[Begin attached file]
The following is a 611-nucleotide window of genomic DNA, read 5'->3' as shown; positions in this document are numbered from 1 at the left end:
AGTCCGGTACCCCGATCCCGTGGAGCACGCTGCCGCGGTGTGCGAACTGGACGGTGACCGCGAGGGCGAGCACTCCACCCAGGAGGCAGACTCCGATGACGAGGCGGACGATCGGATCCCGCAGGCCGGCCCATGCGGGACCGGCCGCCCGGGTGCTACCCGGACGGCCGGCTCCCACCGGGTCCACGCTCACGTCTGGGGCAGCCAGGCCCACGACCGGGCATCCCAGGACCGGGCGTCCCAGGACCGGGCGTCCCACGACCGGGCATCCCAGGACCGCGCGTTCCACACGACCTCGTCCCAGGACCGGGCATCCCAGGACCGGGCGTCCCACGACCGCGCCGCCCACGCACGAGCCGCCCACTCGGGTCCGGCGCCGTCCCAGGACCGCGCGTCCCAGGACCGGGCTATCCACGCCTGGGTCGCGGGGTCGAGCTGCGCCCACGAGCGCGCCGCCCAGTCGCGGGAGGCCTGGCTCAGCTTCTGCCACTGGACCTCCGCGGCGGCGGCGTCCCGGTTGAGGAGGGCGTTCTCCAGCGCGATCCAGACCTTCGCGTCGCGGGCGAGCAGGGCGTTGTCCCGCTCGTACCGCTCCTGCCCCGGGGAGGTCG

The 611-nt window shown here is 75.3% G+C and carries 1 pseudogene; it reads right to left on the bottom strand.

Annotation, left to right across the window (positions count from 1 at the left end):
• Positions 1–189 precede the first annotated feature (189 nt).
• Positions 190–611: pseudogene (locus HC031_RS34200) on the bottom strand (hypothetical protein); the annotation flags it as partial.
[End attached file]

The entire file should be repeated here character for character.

The following is a 611-nucleotide window of genomic DNA, read 5'->3' as shown; positions in this document are numbered from 1 at the left end:
AGTCCGGTACCCCGATCCCGTGGAGCACGCTGCCGCGGTGTGCGAACTGGACGGTGACCGCGAGGGCGAGCACTCCACCCAGGAGGCAGACTCCGATGACGAGGCGGACGATCGGATCCCGCAGGCCGGCCCATGCGGGACCGGCCGCCCGGGTGCTACCCGGACGGCCGGCTCCCACCGGGTCCACGCTCACGTCTGGGGCAGCCAGGCCCACGACCGGGCATCCCAGGACCGGGCGTCCCAGGACCGGGCGTCCCACGACCGGGCATCCCAGGACCGCGCGTTCCACACGACCTCGTCCCAGGACCGGGCATCCCAGGACCGGGCGTCCCACGACCGCGCCGCCCACGCACGAGCCGCCCACTCGGGTCCGGCGCCGTCCCAGGACCGCGCGTCCCAGGACCGGGCTATCCACGCCTGGGTCGCGGGGTCGAGCTGCGCCCACGAGCGCGCCGCCCAGTCGCGGGAGGCCTGGCTCAGCTTCTGCCACTGGACCTCCGCGGCGGCGGCGTCCCGGTTGAGGAGGGCGTTCTCCAGCGCGATCCAGACCTTCGCGTCGCGGGCGAGCAGGGCGTTGTCCCGCTCGTACCGCTCCTGCCCCGGGGAGGTCG

The 611-nt window shown here is 75.3% G+C and carries 1 pseudogene; it reads right to left on the bottom strand.

Annotation, left to right across the window (positions count from 1 at the left end):
• Positions 1–189 precede the first annotated feature (189 nt).
• Positions 190–611: pseudogene (locus HC031_RS34200) on the bottom strand (hypothetical protein); the annotation flags it as partial.